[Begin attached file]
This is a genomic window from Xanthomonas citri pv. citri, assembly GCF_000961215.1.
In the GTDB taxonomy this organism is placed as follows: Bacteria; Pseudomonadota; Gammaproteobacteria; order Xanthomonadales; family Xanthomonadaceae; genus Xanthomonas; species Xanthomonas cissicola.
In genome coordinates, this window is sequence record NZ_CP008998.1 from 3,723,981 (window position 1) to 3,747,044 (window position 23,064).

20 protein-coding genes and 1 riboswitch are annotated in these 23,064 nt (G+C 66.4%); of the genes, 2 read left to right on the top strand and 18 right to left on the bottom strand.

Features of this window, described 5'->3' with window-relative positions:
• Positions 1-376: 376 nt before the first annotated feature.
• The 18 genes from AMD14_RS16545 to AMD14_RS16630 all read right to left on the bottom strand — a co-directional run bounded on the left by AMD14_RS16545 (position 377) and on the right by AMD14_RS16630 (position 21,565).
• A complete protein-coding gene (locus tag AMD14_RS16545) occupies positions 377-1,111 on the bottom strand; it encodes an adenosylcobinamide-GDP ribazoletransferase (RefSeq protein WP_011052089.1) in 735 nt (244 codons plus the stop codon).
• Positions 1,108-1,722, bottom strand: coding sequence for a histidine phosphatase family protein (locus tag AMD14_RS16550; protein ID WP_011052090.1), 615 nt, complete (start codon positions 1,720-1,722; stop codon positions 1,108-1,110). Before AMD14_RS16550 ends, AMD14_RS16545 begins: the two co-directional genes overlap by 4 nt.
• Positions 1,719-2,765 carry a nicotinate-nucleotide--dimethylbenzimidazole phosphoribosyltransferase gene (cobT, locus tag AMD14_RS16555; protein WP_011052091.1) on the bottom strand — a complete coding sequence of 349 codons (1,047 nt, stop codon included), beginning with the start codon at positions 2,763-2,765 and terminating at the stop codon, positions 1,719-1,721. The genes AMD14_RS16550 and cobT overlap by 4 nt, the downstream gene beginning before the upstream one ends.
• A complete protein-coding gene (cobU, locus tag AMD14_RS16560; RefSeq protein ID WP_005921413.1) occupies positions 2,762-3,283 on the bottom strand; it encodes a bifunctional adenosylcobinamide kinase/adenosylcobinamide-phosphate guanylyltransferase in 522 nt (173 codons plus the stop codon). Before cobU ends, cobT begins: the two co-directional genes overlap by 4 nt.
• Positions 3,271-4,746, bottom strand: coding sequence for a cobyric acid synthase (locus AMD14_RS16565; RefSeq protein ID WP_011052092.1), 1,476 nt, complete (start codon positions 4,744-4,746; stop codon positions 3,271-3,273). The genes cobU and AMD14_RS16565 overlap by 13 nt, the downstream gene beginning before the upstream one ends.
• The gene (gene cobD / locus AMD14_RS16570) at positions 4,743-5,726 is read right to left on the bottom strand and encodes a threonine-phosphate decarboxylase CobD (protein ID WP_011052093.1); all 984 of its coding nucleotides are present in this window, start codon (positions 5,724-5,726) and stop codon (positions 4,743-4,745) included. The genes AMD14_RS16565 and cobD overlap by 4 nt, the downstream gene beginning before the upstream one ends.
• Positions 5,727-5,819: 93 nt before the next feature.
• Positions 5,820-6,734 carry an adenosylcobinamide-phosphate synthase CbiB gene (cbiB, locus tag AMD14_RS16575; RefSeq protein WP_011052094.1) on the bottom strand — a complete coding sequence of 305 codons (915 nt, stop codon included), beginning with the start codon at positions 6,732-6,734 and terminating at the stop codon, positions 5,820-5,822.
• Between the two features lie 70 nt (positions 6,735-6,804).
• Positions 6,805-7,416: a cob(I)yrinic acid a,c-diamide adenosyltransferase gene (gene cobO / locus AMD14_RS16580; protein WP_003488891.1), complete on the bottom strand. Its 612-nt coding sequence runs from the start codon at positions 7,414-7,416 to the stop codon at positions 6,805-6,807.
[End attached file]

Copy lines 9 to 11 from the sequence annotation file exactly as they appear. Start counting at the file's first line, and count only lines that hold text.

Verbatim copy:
• Positions 1,108-1,722, bottom strand: coding sequence for a histidine phosphatase family protein (locus tag AMD14_RS16550; protein ID WP_011052090.1), 615 nt, complete (start codon positions 1,720-1,722; stop codon positions 1,108-1,110). Before AMD14_RS16550 ends, AMD14_RS16545 begins: the two co-directional genes overlap by 4 nt.
• Positions 1,719-2,765 carry a nicotinate-nucleotide--dimethylbenzimidazole phosphoribosyltransferase gene (cobT, locus tag AMD14_RS16555; protein WP_011052091.1) on the bottom strand — a complete coding sequence of 349 codons (1,047 nt, stop codon included), beginning with the start codon at positions 2,763-2,765 and terminating at the stop codon, positions 1,719-1,721. The genes AMD14_RS16550 and cobT overlap by 4 nt, the downstream gene beginning before the upstream one ends.
• A complete protein-coding gene (cobU, locus tag AMD14_RS16560; RefSeq protein ID WP_005921413.1) occupies positions 2,762-3,283 on the bottom strand; it encodes a bifunctional adenosylcobinamide kinase/adenosylcobinamide-phosphate guanylyltransferase in 522 nt (173 codons plus the stop codon). Before cobU ends, cobT begins: the two co-directional genes overlap by 4 nt.